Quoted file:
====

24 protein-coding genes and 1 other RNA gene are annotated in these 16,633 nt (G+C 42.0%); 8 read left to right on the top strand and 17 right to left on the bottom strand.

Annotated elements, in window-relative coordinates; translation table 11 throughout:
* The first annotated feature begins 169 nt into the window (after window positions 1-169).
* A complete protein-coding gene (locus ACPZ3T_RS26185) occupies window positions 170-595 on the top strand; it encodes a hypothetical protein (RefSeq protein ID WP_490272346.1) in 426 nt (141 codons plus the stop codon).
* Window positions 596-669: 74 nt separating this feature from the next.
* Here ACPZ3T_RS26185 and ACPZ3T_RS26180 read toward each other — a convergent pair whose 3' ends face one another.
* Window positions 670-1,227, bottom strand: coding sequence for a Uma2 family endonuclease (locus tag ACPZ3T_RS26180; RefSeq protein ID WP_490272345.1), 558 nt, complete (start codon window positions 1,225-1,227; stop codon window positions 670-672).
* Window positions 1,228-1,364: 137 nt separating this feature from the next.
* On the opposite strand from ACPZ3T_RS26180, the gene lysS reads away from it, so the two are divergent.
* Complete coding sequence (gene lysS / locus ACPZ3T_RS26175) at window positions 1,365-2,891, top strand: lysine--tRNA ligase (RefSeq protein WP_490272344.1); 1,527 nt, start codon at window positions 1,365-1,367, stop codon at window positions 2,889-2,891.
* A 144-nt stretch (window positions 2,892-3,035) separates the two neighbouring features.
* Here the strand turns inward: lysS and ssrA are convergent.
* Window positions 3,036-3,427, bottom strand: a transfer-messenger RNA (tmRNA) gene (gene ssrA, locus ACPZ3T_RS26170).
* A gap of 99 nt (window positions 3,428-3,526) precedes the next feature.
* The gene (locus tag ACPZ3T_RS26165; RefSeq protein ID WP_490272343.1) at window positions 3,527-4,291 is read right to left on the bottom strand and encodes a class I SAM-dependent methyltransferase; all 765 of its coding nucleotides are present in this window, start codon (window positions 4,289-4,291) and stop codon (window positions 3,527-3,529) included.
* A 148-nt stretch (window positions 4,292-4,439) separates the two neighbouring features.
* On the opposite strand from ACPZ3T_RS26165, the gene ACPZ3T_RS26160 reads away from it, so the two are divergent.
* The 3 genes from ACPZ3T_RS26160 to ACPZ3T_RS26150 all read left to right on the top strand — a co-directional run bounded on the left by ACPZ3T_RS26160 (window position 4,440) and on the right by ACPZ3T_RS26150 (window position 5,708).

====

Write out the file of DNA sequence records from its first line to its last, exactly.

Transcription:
24 protein-coding genes and 1 other RNA gene are annotated in these 16,633 nt (G+C 42.0%); 8 read left to right on the top strand and 17 right to left on the bottom strand.

Annotated elements, in window-relative coordinates; translation table 11 throughout:
* The first annotated feature begins 169 nt into the window (after window positions 1-169).
* A complete protein-coding gene (locus ACPZ3T_RS26185) occupies window positions 170-595 on the top strand; it encodes a hypothetical protein (RefSeq protein ID WP_490272346.1) in 426 nt (141 codons plus the stop codon).
* Window positions 596-669: 74 nt separating this feature from the next.
* Here ACPZ3T_RS26185 and ACPZ3T_RS26180 read toward each other — a convergent pair whose 3' ends face one another.
* Window positions 670-1,227, bottom strand: coding sequence for a Uma2 family endonuclease (locus tag ACPZ3T_RS26180; RefSeq protein ID WP_490272345.1), 558 nt, complete (start codon window positions 1,225-1,227; stop codon window positions 670-672).
* Window positions 1,228-1,364: 137 nt separating this feature from the next.
* On the opposite strand from ACPZ3T_RS26180, the gene lysS reads away from it, so the two are divergent.
* Complete coding sequence (gene lysS / locus ACPZ3T_RS26175) at window positions 1,365-2,891, top strand: lysine--tRNA ligase (RefSeq protein WP_490272344.1); 1,527 nt, start codon at window positions 1,365-1,367, stop codon at window positions 2,889-2,891.
* A 144-nt stretch (window positions 2,892-3,035) separates the two neighbouring features.
* Here the strand turns inward: lysS and ssrA are convergent.
* Window positions 3,036-3,427, bottom strand: a transfer-messenger RNA (tmRNA) gene (gene ssrA, locus ACPZ3T_RS26170).
* A gap of 99 nt (window positions 3,428-3,526) precedes the next feature.
* The gene (locus tag ACPZ3T_RS26165; RefSeq protein ID WP_490272343.1) at window positions 3,527-4,291 is read right to left on the bottom strand and encodes a class I SAM-dependent methyltransferase; all 765 of its coding nucleotides are present in this window, start codon (window positions 4,289-4,291) and stop codon (window positions 3,527-3,529) included.
* A 148-nt stretch (window positions 4,292-4,439) separates the two neighbouring features.
* On the opposite strand from ACPZ3T_RS26165, the gene ACPZ3T_RS26160 reads away from it, so the two are divergent.
* The 3 genes from ACPZ3T_RS26160 to ACPZ3T_RS26150 all read left to right on the top strand — a co-directional run bounded on the left by ACPZ3T_RS26160 (window position 4,440) and on the right by ACPZ3T_RS26150 (window position 5,708).